Compiling your first college list can feel a bit overwhelming, especially when there are over 3,000 post-secondary options. So, how do you figure out which colleges or universities are best for you? Before you can construct a viable college list, you have to know who you are and what you want from your college experience. Though figuring this out is not always easy, if you ask yourself some key questions and do your research, you will end up with some excellent college options.
Here are 5 questions to help you define your college list.
1. Who am I?
Most people don’t spend time analyzing themselves, and you may find yourself trying to skip this step, but try to resist the temptation. Think about these questions, and write down your answers. What are my strengths? What are my weaknesses? What are my likes and dislikes? What are my interests and passions? What are my natural talents and abilities? What are my current grades and test scores? What is my learning style and what teaching style would be best for me in college? What do I hope to gain from a college experience? New friends, research experience, close relationships with faculty, new extracurricular involvement, new academic choices, career preparation, etc.?
2. What do I want to study?
Since most college students change their majors two to three times, it is important to research the majors available at each college/university. Also, investigate the differences between a liberal arts college, a research institution, and schools that specialize in engineering, technical fields, fashion, art, performing arts, etc. Know your available options, look at the classes you will have to take, and research the application process for that major.
3. Where do I want to live?
81% of high school students attend colleges in their own state, but some students are interested in pursuing admissions to out-of-state institutions. There are advantages to living in another state and there are definitely disadvantages. Be aware that different parts of the country not only have different climates, but also, different customs. So, how many miles from home do you realistically see yourself living? How will I get home and how much will it cost me? Be sure you examine the availability of housing, the food options, the availability of outside entertainment, the school’s relationship with the community, the availability of student life, the size of the student body, and student demographics. Check out what students do on the weekend? You don’t want to be the out-of-state student in a school where the in-state students go home every weekend.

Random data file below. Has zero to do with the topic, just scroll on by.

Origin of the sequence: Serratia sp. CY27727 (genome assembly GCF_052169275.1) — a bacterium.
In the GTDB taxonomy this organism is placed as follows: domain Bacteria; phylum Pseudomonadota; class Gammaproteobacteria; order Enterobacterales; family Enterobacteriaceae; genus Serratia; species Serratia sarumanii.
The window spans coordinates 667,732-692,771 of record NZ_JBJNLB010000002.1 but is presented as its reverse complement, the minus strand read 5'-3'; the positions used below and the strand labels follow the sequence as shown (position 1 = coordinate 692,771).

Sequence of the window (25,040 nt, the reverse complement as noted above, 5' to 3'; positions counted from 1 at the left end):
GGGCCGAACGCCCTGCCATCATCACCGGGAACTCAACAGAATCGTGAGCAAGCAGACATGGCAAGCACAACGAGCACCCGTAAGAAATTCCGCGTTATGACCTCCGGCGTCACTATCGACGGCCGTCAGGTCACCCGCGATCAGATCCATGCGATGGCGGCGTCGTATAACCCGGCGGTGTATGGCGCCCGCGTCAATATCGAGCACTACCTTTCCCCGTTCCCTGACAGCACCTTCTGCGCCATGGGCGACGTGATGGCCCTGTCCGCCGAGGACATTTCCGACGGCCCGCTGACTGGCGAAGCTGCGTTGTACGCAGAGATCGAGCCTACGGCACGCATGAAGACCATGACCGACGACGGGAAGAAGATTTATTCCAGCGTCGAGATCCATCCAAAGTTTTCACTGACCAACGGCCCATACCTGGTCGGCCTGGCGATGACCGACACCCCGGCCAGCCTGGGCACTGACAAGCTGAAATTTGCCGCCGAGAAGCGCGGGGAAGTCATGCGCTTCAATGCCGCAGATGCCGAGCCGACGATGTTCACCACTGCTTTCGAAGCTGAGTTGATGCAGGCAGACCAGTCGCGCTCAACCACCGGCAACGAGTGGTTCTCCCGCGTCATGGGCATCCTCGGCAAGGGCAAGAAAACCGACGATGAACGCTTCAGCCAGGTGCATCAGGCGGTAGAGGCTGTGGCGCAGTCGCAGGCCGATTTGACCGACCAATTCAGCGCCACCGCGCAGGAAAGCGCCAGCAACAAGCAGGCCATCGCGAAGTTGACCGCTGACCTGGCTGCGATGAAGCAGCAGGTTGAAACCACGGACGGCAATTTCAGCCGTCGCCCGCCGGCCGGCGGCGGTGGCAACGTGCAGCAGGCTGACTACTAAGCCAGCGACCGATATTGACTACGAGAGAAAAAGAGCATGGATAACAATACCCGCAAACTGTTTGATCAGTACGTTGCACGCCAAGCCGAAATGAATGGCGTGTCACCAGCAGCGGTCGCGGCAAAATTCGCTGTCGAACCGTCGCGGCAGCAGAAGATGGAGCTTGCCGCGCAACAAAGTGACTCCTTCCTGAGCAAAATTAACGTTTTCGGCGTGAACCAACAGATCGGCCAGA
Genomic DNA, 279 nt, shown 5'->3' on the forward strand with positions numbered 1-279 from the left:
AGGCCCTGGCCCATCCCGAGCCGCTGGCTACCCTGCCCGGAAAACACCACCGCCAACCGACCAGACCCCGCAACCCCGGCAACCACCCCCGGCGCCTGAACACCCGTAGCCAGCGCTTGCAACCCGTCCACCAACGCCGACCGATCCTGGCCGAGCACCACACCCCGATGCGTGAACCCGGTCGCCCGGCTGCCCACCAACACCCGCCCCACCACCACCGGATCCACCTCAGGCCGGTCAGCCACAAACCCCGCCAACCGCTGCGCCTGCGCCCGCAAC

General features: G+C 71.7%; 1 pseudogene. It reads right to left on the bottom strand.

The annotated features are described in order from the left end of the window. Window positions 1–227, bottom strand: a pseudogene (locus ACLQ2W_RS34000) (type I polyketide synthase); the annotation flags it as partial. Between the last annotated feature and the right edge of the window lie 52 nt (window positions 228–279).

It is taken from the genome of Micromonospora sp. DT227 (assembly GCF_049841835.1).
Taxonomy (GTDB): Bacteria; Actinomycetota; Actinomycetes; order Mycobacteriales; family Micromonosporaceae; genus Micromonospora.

4. What kind of an academic environment works best for me?
Let’s face it, you are going to college to get an education, so be sure you check out the educational environment. Do you learn better when you are in classes with motivated and goal-oriented students or do competitive situations make you want to run the other way? Are you interested in getting to know your professors? Have you thought about research opportunities or internships? Do you feel that diversity in the classroom adds to your educational experience? Do you learn better in smaller classroom rather than a large lecture hall?
5. What can I afford?
Understanding the cost of college attendance is important. While you don’t want to eliminate colleges and universities just because they are more costly, you do have to be realistic about what you can afford to spend. That doesn’t mean you can’t apply to some of the more expensive schools just to see what kind of financial aid packages you might get offered. Private colleges often have more money for scholarships, and sometimes, their financial aid packages can make them more affordable than public schools. Every school has a financial aid website. Look for scholarships on that site and research what kind of aid the school typically offers. Also, don’t forget to research scholarships in your area and apply. Even if the scholarships are small, the money can add up. Look up the graduation rate for each school. Many students are taking more than 4 years to graduate and you might need to factor that into your cost calculations. In the end, when you look at the pros and cons of each school, money is a major consideration.
Once you have the answers to these questions, try a few college search engines, like www.collegeboard.com, www.gacollege411.org, and http://nces.ed.gov/collegenavigator/
Insert your criteria and see what colleges and universities pop up. Pick some schools from the generated results to research. This is your first college list.
Next week: How to Research Schools on your College List.